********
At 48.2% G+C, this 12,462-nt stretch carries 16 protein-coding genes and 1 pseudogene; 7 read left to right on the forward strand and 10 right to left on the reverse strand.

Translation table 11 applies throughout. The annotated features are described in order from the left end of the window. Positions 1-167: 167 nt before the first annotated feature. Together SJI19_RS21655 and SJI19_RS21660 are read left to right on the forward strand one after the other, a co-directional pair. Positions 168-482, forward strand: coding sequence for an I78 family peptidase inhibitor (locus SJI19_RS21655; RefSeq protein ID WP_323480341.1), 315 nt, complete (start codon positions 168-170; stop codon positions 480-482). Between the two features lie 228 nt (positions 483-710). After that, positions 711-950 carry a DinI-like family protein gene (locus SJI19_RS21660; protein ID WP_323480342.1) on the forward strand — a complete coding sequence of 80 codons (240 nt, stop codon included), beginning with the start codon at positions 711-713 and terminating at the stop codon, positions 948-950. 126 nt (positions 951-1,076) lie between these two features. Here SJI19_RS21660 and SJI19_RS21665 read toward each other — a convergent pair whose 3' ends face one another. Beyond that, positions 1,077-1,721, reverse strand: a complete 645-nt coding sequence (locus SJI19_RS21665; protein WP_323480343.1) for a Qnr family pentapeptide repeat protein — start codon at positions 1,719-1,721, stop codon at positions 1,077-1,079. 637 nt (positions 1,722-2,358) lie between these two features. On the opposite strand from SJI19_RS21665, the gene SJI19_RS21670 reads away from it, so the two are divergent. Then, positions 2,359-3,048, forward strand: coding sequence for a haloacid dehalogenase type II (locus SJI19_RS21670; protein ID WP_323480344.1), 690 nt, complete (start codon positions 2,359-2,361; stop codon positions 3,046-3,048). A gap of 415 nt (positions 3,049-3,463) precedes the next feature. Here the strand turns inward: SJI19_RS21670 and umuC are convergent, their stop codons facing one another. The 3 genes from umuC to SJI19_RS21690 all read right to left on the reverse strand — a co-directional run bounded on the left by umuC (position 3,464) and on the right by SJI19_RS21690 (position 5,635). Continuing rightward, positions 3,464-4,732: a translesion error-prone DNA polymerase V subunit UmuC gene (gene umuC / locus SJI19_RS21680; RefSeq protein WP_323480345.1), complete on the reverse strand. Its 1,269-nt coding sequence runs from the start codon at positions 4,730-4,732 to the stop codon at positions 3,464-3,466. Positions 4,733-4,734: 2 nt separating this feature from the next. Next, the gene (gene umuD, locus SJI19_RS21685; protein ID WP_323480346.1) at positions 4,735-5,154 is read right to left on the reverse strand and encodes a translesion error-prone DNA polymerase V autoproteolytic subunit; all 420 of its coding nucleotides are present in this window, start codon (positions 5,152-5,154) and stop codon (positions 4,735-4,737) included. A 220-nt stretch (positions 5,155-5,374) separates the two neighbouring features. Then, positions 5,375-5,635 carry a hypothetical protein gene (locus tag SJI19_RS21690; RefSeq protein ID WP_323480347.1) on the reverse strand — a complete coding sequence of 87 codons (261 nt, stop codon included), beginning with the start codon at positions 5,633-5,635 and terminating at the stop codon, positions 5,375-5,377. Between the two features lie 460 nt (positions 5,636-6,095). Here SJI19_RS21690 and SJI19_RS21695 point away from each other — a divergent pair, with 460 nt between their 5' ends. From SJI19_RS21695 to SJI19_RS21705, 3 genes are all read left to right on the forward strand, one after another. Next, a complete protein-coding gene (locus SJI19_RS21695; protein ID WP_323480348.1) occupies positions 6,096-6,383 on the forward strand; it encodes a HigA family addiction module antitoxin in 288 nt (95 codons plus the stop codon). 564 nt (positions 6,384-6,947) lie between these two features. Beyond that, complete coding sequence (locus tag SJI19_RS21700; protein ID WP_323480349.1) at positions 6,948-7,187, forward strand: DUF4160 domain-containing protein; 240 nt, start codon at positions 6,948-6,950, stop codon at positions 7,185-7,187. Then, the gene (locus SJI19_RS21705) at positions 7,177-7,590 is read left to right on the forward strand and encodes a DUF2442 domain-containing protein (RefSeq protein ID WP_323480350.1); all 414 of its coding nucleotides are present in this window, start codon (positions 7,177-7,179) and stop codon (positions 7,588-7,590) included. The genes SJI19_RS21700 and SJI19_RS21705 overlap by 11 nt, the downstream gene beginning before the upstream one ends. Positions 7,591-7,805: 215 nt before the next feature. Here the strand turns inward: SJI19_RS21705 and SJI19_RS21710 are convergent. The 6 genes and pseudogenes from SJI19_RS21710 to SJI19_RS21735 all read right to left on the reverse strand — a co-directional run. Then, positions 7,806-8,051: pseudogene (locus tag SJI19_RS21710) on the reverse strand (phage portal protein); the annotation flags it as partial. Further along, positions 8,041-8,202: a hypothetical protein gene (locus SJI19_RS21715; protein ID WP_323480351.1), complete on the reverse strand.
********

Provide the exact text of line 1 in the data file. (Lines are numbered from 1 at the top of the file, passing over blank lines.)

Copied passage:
At 48.2% G+C, this 12,462-nt stretch carries 16 protein-coding genes and 1 pseudogene; 7 read left to right on the forward strand and 10 right to left on the reverse strand.